ACPN Seeks FG’s Intervention on Access to Anti-Diabetes 


… Advocates Closure of Open Drug Markets

In commemorating the 2021 World Diabetes Day, the Association of Community Pharmacists of Nigeria (ACPN), has lamented that nearly 100 years after the discovery of insulin and other diabetes medications, they remain largely unavailable and unaffordable for the majority of Nigerians, as 6 million of adult Nigerians are said to be diabetic.

This was contained in a press release, signed and made available to the media by its National Chairman, Pharm. Wale Oladigbolu, in celebration of 2021 World Diabetes Day, themed “Access to Diabetes Care: If not now, when?”.

According to Oladigbolu, the theme, which will run from 2021 to 2023, is succinct and appeals to the healthcare situation, and indeed diabetes care in Nigeria more than most countries of the world. He said about 5.8 per cent of adult Nigerians are said to be diabetic, saying the figure is a tip of the iceberg as it is estimated that two-thirds of the diabetes cases in Nigeria remain undiagnosed.

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The number one community pharmacist in the country, noted that the situation of diabetes care in Nigeria is simply sub-optimal, ridden with inequality and lack of access to diabetes care, high cost of medicines, lack of quality assurance checks for service providers in the healthcare system and disorderly drug distribution system.

Oladigbolu however called on the Minister for Health, Dr Osagie Ehanire, to as a matter of urgency order the closure of all open drug markets in Nigeria, saying to do otherwise is to continue to play kites with the lives of ordinary Nigerians.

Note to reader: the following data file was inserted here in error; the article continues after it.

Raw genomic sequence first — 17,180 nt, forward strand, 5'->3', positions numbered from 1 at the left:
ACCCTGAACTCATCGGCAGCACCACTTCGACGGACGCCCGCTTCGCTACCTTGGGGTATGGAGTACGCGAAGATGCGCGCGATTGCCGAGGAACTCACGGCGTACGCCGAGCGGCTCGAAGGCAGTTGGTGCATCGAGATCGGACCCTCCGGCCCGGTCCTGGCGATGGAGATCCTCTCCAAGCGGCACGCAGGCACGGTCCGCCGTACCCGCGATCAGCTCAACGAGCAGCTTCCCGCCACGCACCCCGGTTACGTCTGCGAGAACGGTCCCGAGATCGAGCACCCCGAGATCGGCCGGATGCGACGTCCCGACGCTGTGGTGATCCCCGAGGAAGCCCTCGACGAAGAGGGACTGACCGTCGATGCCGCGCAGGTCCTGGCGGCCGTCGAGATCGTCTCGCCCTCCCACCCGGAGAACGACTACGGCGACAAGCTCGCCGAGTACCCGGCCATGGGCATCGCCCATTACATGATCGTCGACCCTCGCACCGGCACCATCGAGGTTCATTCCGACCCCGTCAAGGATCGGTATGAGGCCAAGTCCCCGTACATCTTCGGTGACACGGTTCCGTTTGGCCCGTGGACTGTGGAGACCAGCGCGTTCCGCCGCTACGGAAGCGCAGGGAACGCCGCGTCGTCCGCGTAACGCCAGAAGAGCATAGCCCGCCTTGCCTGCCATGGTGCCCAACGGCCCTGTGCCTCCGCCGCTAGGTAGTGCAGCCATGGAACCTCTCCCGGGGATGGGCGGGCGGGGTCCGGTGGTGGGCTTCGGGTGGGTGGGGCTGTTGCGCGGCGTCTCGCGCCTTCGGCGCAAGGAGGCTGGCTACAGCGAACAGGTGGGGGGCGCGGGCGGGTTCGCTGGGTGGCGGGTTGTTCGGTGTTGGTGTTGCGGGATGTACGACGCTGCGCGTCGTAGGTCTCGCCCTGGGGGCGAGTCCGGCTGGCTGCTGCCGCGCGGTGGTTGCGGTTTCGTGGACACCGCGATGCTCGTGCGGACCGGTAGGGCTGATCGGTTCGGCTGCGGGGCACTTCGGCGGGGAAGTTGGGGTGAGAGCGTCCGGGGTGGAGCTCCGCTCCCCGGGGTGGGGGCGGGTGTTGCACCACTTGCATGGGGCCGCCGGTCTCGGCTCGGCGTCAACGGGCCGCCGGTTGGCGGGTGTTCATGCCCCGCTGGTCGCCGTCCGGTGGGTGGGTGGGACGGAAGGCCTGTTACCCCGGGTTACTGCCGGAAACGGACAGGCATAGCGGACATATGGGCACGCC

He also urged the Ministry of Health to call the National Health Insurance Scheme (NHIS), to order on the misinterpretation of her guidelines and the misdirection of her payment mechanism that has kept the coverage of health insurance in Nigeria at an abysmal level, while undermining the well being of people living with diabetes.

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He added “community pharmacies are accessible to the people and their knowledge, skill and setups are suitable for diabetes education, ACPN has therefore commissioned a countrywide Community Pharmacy-Based Diabetes Education Programmes, which is a 12-month, individualized care programme based on Standardised Diabetes Self-Management Education Programme.

“This collaborative study will enrol over one thousand diabetic patients nationwide and it will be characterized by baseline clinical and pharmacotherapy assessments as well as assessment of baseline diabetes knowledge of these patients.

“Community pharmacists interventions {Diabetes Education/Pharmaceutical care} at the scheduled visit and the results of changes in clinical values and quality of lives of the patients at the end of the study. So, we look forward to collaboration from Pharmaceutical companies and other healthcare professionals for this important study”, he said.

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